The Anne Frank House in Amsterdam – Netherlands is among the most popular historical museums in the city; proof of which is the long line of people that almost always stand outside the museum to get tickets and access the museum.
The Anne Frank House in Amsterdam – Netherlands is located within the district of Canal Ring that surrounds the Old Center district of the city. It is along Prinsengracht 263 – 267.
One of the easiest ways to reach the Anne Frank House in Amsterdam – Netherlands is via the Central Station located in the Old Center district. From the Central Station, you can either walk towards the museum – about a 20-minute walk – or take a tram to reach the museum.
Trams 13 and 17 stop at Westerkerk and from here, you can walk towards the museum as it is very close by.
What to See and Do
A visit to the Anne Frank House in Amsterdam – Netherlands will take you back into the time when this young girl together with her family, went into hiding during the Second World War.
The Secret Annex is where the family hid and a bookcase kept the entrance to the hiding place out of plain view. You can view the rooms that are inside the secret hiding place, including Anne’s room which she shared with Fritz Pfeffer.
The room has cut-out photos of different personalities – Anne’s favorite artists and such. There is a bed on one corner, a writing desk, books and a bedside table.
As you walk down the hallway and visit the various rooms, you can get a feel of how it must have been like to hide in such a small, cramped space – although it was considered a big and quite luxurious hiding place at the time.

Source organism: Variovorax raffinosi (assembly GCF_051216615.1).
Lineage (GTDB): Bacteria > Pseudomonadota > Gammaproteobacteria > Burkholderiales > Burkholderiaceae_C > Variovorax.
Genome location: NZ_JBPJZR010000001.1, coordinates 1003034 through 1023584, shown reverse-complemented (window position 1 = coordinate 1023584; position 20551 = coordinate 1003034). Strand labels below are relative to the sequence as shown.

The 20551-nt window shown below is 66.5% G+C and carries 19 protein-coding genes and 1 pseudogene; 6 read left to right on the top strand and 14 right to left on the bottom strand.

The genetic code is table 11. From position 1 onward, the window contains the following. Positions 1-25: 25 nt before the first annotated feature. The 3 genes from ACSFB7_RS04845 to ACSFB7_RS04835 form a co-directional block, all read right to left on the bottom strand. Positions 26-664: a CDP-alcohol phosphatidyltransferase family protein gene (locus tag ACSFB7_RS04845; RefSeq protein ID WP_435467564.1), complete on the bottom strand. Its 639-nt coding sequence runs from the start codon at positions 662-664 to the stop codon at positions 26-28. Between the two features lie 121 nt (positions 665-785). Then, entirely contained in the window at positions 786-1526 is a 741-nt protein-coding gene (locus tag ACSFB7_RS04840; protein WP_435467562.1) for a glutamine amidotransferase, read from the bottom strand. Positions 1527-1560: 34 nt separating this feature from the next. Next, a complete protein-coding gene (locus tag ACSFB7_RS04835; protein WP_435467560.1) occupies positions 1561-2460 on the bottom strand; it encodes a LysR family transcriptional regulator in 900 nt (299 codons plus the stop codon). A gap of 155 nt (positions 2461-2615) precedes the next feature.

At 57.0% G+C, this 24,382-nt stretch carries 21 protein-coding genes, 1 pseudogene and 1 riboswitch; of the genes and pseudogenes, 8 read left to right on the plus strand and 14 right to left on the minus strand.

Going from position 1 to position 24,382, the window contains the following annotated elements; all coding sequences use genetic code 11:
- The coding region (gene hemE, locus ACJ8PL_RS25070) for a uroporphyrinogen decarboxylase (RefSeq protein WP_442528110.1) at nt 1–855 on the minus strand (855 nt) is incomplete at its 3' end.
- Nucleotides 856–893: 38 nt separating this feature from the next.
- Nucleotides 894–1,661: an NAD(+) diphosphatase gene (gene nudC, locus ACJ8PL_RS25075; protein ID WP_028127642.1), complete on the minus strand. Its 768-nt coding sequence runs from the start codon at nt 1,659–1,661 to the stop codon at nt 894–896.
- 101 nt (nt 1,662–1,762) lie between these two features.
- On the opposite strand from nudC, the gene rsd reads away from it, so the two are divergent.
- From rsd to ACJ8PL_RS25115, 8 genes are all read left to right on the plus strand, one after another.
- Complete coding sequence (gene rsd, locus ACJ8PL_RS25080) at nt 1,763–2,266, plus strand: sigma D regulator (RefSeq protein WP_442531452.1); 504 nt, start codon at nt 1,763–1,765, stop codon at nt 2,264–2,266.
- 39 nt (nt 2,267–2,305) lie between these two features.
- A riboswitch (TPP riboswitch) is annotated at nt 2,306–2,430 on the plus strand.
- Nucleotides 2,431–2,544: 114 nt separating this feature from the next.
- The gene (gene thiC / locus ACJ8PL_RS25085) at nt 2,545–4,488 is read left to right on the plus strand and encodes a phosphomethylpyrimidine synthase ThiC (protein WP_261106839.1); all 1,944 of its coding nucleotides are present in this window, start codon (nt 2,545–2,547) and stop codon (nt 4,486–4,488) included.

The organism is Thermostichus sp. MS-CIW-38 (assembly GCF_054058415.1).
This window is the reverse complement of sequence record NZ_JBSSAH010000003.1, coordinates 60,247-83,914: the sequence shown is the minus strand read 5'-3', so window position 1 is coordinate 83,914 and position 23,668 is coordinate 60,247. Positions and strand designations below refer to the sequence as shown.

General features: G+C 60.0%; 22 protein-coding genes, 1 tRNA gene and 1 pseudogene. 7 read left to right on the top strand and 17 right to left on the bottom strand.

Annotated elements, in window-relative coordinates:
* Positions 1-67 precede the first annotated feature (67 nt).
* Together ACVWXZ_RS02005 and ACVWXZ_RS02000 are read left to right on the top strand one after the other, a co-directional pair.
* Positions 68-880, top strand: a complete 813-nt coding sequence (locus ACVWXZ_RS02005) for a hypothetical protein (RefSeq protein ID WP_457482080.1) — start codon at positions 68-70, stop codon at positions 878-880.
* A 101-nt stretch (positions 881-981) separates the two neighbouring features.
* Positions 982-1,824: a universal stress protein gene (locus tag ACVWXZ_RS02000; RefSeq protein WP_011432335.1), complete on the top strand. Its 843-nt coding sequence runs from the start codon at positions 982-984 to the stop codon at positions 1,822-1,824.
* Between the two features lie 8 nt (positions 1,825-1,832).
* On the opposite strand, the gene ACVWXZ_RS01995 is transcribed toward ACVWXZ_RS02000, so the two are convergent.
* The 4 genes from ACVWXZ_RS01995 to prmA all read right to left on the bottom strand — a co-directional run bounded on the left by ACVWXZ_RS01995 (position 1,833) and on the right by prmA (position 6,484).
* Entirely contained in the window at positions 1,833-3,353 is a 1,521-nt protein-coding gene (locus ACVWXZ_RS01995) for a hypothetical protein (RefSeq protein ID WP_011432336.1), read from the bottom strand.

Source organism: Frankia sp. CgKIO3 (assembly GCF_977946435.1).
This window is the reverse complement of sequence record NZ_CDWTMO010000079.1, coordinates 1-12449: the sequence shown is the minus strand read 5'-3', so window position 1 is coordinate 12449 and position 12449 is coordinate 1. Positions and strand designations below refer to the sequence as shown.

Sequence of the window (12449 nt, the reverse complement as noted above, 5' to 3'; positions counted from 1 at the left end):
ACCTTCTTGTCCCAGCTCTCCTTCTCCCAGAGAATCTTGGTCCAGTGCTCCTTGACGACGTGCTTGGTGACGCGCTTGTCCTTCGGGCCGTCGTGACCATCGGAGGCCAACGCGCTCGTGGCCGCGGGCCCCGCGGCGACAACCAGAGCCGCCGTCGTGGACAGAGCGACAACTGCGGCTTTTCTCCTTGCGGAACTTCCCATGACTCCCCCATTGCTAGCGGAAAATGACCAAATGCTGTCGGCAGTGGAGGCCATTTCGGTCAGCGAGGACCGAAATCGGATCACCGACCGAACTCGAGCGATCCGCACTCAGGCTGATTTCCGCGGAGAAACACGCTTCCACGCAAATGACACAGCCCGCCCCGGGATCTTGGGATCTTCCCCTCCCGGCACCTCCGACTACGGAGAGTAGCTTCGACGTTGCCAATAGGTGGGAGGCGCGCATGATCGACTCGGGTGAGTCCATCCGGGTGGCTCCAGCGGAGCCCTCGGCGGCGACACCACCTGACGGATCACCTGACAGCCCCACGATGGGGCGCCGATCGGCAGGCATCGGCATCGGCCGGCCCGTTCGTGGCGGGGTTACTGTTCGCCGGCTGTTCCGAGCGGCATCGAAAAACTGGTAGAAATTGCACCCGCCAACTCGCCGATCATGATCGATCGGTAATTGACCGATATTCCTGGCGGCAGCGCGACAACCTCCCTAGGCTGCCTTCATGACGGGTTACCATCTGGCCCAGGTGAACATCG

There are also other exhibits at the museum that you can check out such as a temporary exhibit on Margot, Anne’s sister.
Anne Frank’s hiding place was completely stripped of everything when they were arrested in the year 1944. The only thing that survived was Anne’s diary.
The building where Anne and her family would have been demolished back in the mid-1950s had it not been for the intervention of Otto Frank – Anne’s father and the only survivor among those who hid with Anne – his friends and locals who demonstrated in front of the building to protest the demolition.
Prior to the demolition, Anne’s diary had already been published which raised public interest and awareness of the horrors of WWII ultimately resulting in the demonstration to save the building.
The Anne Frank Foundation was established in the year 1957 to rebuild and preserve the building and to make it open to the public.
The cost to visit the Anne Frank House in Amsterdam – Netherlands is 8.50 Euros for adults and 4 Euros for kids aged 10 year up to 17 years old.
For children 9 years old and below, admission is free.
The Anne Frank House in Amsterdam – Netherlands is open everyday. From the 15th of September to the 14th of March, it is open from 9 in the morning up to 7 in the evening; except Saturdays, when it is open from 9 in the morning up to 9 in the evening.
From the 15th of March up to the 14th of September, the museum is open from 9 in the morning up to 9 in the evening except Saturdays, when it is open from 9 in the morning up to 10 in the evening.
For the month of July and August, it is open from 9 in the morning up to 10 in the evening.